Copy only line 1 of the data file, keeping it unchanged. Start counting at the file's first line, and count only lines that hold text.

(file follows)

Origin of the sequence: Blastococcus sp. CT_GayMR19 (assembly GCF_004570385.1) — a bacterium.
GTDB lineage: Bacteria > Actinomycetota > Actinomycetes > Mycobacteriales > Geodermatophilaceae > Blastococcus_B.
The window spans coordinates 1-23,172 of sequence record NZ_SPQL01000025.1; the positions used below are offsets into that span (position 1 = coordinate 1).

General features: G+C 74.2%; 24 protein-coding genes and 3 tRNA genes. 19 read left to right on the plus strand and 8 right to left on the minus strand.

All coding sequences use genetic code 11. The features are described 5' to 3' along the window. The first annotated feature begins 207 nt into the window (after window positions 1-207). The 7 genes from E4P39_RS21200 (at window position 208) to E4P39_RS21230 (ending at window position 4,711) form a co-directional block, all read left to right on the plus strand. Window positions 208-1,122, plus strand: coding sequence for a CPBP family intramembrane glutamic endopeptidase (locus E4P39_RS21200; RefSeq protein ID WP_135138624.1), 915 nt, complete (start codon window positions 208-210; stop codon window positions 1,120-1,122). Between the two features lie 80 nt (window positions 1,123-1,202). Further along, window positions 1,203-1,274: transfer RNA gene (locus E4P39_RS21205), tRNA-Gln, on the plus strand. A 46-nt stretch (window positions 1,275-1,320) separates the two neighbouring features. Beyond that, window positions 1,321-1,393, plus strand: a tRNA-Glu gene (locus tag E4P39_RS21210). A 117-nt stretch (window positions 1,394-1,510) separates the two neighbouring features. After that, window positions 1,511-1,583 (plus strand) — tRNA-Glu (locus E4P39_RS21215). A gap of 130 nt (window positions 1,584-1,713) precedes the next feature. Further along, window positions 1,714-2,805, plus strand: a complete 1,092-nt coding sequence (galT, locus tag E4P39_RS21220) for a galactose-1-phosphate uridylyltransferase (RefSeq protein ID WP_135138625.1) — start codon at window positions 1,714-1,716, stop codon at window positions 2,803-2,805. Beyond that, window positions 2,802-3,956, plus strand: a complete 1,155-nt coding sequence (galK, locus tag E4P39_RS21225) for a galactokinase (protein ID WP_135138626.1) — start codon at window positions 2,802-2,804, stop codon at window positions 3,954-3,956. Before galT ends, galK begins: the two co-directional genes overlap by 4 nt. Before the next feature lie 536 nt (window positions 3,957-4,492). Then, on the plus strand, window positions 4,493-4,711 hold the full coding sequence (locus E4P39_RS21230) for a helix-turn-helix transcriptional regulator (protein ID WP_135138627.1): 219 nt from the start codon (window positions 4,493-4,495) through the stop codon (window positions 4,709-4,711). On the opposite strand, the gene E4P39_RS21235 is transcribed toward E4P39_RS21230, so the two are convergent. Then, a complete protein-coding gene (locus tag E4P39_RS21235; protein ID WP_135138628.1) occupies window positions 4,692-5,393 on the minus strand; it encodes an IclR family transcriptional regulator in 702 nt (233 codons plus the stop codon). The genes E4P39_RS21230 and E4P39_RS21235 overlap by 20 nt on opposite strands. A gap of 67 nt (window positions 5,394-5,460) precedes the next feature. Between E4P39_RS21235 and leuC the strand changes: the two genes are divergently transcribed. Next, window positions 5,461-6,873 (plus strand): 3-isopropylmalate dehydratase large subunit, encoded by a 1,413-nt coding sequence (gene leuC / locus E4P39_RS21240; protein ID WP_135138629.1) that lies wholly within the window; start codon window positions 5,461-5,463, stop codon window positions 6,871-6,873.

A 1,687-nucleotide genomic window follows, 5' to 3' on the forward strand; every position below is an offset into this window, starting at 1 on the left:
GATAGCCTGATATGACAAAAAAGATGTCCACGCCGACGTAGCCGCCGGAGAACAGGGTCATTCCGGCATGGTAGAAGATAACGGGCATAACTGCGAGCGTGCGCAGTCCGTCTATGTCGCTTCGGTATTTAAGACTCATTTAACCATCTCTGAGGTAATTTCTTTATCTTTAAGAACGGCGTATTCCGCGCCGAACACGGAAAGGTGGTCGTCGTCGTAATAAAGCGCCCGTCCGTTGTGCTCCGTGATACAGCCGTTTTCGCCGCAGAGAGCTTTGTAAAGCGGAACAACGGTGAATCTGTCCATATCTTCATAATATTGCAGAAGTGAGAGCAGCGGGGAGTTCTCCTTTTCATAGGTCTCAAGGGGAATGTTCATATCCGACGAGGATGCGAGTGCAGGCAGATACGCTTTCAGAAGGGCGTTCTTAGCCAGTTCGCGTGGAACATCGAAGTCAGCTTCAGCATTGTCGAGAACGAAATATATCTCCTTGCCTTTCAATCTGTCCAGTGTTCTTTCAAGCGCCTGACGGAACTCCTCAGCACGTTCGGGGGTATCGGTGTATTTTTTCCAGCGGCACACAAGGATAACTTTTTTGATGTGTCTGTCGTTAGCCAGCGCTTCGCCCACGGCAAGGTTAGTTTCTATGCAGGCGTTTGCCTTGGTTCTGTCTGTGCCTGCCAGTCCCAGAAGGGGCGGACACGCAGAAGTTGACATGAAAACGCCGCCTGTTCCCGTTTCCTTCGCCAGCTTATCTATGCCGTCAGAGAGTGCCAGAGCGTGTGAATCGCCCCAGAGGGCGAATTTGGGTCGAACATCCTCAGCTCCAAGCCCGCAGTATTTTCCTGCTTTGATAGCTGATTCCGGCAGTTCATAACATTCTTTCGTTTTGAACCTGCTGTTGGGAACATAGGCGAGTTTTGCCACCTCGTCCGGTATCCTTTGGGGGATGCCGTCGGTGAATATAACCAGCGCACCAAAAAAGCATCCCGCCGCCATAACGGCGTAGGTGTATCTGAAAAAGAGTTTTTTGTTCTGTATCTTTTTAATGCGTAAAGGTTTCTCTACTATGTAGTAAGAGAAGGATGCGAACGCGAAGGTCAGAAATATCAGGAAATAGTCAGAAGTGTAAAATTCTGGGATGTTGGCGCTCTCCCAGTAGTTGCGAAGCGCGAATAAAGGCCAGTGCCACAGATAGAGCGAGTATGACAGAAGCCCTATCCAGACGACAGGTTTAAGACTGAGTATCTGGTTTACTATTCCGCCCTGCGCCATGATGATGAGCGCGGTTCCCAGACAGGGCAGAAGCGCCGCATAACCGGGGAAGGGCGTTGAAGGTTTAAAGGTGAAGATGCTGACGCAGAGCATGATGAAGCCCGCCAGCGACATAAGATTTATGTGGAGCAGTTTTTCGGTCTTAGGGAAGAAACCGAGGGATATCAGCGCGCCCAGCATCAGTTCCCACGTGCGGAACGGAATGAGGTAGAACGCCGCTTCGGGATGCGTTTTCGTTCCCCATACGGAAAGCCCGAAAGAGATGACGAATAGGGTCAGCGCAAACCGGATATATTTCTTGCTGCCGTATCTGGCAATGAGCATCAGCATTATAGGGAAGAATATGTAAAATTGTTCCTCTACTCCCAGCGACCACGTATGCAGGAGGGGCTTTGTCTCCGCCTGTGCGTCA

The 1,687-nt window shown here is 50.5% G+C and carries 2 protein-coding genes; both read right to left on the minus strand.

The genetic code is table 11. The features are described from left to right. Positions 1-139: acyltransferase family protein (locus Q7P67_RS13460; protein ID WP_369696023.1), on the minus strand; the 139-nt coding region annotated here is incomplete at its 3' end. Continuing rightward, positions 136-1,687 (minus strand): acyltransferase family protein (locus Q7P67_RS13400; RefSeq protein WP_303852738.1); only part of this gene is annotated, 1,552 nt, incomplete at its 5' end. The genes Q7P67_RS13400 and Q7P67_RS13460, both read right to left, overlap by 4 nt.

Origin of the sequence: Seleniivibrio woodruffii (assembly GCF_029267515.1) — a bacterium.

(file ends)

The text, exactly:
Origin of the sequence: Blastococcus sp. CT_GayMR19 (assembly GCF_004570385.1) — a bacterium.